Using Toyota’s dated-looking Entune infotainment software, the Toyota Corolla Cross won’t be taking the stage at CES any time soon. But simple menus and a split-screen function for the 8.0-inch center display mean it’s easy to keep an eye on things while driving down the road. The semi-digital instrument cluster bundles a 7.0-inch screen in the center with a few analog gauges flanking it, and it’s likewise easy to operate using the steering wheel buttons.
Wireless Apple CarPlay and Android Auto are standard. There’s a Qi wireless charger in the center console to go along with a single data/charging USB-A port up front and two charging USB-A ports for rear-seat passengers.
- Engine: 2.0-Liter Inline-Four
- Output: 169 Horsepower / 150 Pound-Feet
- Transmission: Continuously Variable Transmission
Try as I might, I couldn’t get excited about driving the Corolla Cross. Credit where it’s due, the aforementioned multilink rear suspension gives the Toyota impressive road manners, with well-controlled body motions and surprisingly good handling on a winding, bumpy road. But the engine feels wheezy and underpowered when accelerating up a freeway onramp, and the CVT does nothing to inspire enthusiasm. A hybrid model is coming to market that should improve on both fronts. The steering is relentlessly numb, as well. Unless Toyota decides to liven up the Corolla Cross with a GR variant, don’t expect much behind-the-wheel fun from the small SUV.
- Driver Assistance Level: SAE Level 2
- NHTSA Rating: Not Rated
- IIHS Rating: Top Safety Pick+
Toyota loves throwing the safety-feature book at its commodity cars. The Corolla Cross comes standard with automatic emergency braking with pedestrian detection, lane departure prevention with lane centering, automatic high beams, and full-speed adaptive cruise control. To that impressive list, the top XLE model adds blind spot monitoring and parking assistance with low-speed automatic braking. Although it uses a one-generation-old version of Toyota’s safety suite, the Corolla Cross still provides good road manners with all those features activated.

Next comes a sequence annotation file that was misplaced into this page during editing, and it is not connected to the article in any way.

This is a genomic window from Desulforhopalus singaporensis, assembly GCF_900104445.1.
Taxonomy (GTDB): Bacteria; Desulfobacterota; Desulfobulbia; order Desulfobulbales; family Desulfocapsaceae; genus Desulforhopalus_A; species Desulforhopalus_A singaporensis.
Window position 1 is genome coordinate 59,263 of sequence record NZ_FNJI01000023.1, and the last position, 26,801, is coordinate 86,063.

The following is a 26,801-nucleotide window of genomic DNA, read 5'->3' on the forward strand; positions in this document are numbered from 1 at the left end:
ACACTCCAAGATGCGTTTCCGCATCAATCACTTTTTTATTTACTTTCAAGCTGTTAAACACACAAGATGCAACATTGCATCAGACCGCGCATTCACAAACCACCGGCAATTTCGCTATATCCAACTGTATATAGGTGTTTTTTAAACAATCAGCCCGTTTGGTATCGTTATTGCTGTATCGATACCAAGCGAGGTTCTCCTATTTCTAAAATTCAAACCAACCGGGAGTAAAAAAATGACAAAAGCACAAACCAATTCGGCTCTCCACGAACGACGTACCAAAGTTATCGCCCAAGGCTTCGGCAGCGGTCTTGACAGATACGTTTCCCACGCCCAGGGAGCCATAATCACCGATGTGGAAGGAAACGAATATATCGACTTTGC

- Base Price: $22,445 + $1,215 Destination
- Trim Base Price: $29,090
- As-Tested Price: $32,420
Starting at less than $24,000, the base Corolla Cross L is a good value for folks on a budget, with a lot of space and practicality for not much cash. All-wheel drive is a great way to spend an additional $1,300, ditching the twist-beam rear suspension for something a bit less akin to an oxcart. If you want keyless entry and start, you’ll have to swing for the mid-level LE, while heated SofTex seats are reserved exclusively for the flagship XLE.
On top of that vehicle’s $29,090 starting price with all-wheel drive, my Corolla Cross tester had a $3,330 package with JBL premium audio, a power hatch, a sunroof, and steering-adaptive headlights. If it were my money, I’d be okay losing out on the fancy speakers and the swiveling lights. Stick with the $1,250 Convenience package (sunroof, power hatch) and you’ve got a well-equipped, practical, and efficient crossover for $30,340. Such a logical choice could only be the purview of a Corolla product.
Corolla Cross Competitor Reviews:
- Chevrolet Trailblazer: 8.0/10
- Ford EcoSport: Not Rated
- Honda HR-V: 8.5/10
- Hyundai Kona: 8.0/10
- Jeep Compass: Not Rated
- Kia Seltos: Not Rated
- Mazda CX-30: 8.3/10
- Nissan Rogue Sport: Not Rated
- Subaru Crosstrek: 8.5/10
- Volkswagen Taos: 7.9/ 10